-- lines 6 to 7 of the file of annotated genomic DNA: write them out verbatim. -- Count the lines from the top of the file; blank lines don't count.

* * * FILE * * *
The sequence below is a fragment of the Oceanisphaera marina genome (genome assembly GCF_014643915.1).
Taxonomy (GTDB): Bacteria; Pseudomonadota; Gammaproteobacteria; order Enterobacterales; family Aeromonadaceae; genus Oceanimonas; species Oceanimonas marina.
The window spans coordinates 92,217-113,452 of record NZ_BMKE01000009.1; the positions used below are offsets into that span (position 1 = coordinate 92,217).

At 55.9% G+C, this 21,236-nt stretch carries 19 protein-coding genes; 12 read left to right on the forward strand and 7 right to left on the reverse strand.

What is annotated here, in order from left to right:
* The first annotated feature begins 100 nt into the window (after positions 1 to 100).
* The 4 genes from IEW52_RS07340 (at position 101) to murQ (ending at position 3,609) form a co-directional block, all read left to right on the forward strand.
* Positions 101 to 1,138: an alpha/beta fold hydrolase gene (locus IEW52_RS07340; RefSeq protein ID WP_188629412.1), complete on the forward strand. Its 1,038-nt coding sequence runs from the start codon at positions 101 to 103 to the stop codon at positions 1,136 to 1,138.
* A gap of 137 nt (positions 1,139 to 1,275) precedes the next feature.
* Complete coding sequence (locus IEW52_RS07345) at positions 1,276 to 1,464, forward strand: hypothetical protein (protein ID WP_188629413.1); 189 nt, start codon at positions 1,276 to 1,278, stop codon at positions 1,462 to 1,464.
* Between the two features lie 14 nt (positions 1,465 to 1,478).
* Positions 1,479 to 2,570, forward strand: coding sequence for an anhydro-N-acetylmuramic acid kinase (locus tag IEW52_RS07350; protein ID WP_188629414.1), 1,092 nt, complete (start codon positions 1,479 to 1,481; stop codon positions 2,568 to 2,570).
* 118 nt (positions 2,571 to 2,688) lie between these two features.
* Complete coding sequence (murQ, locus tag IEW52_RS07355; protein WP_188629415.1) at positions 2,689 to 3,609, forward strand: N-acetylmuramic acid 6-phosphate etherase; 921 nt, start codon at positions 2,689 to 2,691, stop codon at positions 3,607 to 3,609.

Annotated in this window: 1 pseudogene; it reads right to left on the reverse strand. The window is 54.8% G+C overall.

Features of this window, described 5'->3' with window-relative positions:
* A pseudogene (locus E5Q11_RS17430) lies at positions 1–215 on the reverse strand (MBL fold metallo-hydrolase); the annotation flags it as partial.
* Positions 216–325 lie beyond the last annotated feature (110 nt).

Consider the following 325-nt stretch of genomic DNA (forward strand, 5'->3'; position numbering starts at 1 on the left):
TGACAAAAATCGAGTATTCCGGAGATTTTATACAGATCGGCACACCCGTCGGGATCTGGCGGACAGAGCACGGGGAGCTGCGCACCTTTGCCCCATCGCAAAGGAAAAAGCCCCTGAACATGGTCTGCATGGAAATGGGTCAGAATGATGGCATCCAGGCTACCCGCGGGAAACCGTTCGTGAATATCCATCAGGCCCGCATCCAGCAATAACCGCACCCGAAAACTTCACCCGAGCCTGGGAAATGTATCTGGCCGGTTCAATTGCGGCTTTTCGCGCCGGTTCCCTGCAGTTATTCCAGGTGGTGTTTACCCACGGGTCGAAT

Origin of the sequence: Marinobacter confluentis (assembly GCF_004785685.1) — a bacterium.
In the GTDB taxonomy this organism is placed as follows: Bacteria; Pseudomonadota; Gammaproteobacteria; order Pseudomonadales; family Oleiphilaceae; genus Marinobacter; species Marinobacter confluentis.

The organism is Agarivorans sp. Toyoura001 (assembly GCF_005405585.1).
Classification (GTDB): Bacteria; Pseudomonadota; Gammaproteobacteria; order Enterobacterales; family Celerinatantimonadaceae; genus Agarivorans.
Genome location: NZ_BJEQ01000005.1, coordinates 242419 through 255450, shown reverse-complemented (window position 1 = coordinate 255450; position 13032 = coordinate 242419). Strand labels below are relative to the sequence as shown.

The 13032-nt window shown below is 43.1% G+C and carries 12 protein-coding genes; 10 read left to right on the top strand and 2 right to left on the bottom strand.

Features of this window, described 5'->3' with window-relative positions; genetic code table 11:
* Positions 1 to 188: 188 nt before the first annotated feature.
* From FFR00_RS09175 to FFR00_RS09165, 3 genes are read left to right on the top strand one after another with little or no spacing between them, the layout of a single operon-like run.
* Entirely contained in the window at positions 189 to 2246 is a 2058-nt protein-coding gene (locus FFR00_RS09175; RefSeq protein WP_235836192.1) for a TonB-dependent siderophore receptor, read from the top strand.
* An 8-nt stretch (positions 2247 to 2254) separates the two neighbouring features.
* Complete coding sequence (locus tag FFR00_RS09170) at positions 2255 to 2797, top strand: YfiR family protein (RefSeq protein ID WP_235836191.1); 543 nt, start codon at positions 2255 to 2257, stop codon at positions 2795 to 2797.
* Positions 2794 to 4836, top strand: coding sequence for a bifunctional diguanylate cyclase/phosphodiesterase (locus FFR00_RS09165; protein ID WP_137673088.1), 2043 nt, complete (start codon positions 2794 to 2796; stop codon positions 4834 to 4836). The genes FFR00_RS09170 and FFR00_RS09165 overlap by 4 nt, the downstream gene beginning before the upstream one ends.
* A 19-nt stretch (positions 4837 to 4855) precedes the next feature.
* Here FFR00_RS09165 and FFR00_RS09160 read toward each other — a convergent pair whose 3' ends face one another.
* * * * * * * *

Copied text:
* The first annotated feature begins 100 nt into the window (after positions 1 to 100).
* The 4 genes from IEW52_RS07340 (at position 101) to murQ (ending at position 3,609) form a co-directional block, all read left to right on the forward strand.